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14 of 14 people found the following review helpful By L. M. Keefer TOP 50 REVIEWERVINE VOICE on January 10, 2012
Format: Hardcover Vine Customer Review of Free Product ( What's this? )
"A perfect Voltaire in petticoats," novelist Henry James once described Clover Adams. If you like examining an age through the lens of an individual life, this biography provides a lively perspective on the last half of the fascinating 19th century. Born in 1843, Clover Adams was in a prime position as the wife of historian-author Henry Adams (grandson of President John Quincy Adams and great-grandson of President John Adams) to meet the colorful and powerful characters who populated and shaped this half century.

In addition to Henry James, luminaries such as Margaret Fuller, Ralph Waldo Emerson, John Singer Sargent, Union General Sherman, Oscar Wilde and even Queen Victoria stroll through the pages of this book for Clover Adams to see or comment on. "Oh, for the pen of Abigail Adams," Clover once wistfully pined. Never mind Abigail's--Clover's own pen was fierce and insightful enough. Clover often sounds like a juicy and opinionated character in a Jane Austen novel. However, her own life resembled more of an Edith Wharton tragedy.

What was endearing about Clover Adams, and makes this book as readable as any novel set in this time period, is her lilting, humorous and very contemporary sounding voice. Her sprightly sayings are sprinkled throughout this book. I love books that can recreate the times so you almost feel what it was like to be alive then. Clover Adams captures this in picturesque speech. Some favorites (and you'll have fun finding your own):

* Describing teas, dinners, theater: they were a "mild drizzle of gaiety."

* On the lifestyle in a French hotel: "a la francaise..--early coffee and tea, then a stout midday meal and dinner at eight at some restaurant. We each buy a paper and get behind it!
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25 of 28 people found the following review helpful By Laurence R. Bachmann VINE VOICE on February 19, 2012
Format: Hardcover Vine Customer Review of Free Product ( What's this? )
A Gilded and Heartbreaking Life is well worth a read, and my reservations about the book have more to do with the author's emphasis and interpretation rather than any errors of fact. Natalie Dykstra, having done the heavy lifting of excellent research is certainly entitled to her opinions: I just wish they were a bit more nuanced.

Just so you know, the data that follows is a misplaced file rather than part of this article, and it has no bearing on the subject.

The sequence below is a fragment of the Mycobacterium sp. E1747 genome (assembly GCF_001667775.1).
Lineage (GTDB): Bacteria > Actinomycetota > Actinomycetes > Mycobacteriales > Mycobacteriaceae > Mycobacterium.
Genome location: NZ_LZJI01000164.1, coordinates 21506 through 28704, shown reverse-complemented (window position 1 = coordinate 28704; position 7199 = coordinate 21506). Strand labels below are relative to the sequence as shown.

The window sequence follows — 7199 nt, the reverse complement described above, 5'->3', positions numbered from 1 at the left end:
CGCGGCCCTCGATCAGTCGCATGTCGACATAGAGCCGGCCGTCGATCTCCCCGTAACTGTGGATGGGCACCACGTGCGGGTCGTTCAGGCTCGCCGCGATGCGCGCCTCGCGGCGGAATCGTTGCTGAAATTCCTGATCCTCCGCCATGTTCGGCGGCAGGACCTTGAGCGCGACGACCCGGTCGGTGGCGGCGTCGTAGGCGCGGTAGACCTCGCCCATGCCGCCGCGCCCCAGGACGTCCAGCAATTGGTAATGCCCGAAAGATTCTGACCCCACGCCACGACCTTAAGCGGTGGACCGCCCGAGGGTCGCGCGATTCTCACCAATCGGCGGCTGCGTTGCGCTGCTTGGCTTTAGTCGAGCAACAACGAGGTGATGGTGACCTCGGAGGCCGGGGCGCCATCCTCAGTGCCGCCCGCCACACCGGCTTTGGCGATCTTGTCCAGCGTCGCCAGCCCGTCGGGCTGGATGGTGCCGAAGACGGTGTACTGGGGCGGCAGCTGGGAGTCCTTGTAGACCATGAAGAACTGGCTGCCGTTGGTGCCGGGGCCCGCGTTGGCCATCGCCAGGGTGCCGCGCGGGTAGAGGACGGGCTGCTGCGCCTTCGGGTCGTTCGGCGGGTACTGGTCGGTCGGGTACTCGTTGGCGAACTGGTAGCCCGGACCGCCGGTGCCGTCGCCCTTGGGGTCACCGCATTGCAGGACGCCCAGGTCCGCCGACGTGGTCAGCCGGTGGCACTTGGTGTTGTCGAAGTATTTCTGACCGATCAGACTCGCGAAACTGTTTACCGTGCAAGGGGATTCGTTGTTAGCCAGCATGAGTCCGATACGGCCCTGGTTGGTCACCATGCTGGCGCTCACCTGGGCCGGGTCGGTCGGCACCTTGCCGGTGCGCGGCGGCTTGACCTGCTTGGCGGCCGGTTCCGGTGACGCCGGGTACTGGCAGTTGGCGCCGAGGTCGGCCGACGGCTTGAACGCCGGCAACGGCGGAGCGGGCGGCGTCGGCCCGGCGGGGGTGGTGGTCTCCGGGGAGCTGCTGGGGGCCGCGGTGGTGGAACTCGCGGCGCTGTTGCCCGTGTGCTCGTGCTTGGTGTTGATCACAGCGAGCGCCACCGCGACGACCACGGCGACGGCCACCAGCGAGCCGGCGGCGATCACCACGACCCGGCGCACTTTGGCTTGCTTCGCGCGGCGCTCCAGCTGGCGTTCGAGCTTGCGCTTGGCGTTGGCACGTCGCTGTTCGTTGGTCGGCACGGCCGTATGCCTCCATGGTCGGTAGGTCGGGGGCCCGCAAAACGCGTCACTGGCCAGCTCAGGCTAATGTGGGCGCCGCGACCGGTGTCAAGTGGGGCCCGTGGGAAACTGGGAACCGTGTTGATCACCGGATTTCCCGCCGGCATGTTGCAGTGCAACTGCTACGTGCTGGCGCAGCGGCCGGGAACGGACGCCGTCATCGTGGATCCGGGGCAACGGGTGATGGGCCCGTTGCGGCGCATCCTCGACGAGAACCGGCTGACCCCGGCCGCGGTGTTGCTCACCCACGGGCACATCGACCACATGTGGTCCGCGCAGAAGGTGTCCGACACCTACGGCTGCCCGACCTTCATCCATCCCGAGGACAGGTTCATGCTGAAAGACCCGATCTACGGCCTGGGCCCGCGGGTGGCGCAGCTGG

The author does a fine job of setting up the "Gilded" and "Heartbreaking" aspects of CHA's life. Born to privilege, Clover was an extremely bright, extremely well-educated young lady, born into Boston's elite social circles, at a time of extraordinary political and social upheaval. The decade leading up to the American Civil War and its outbreak were a time of extraordinary intellectual foment. Sharp, incisive and astute, at first glance it would seem that Clover had all imaginable blessings.

Her only detriment, and ultimately a fatal one were her genes. A mother prone to emotional breakdowns and sibling suicides foreshadowed the crises to come. Marrying late in life only deepened her attachment to an adored father. His death proved to be a tipping point from which she never recovered. Dykstra does a fine job of pointing out that marrying into the Adamses clan was at best a mixed blessing. While it afforded opportunity and status, it also was a tremendous pressure or expectation. She was never good enough as far as her in-laws were concerned and they never let her forget it. They also (rightly it turns out) were deeply concerned about the history of instability on her mother's side.

Up to this point I had no qualms about the author's interpretations or emphasis. However once Clover becomes enamored of photography and embarks on it as a hobby, she and I began to part company.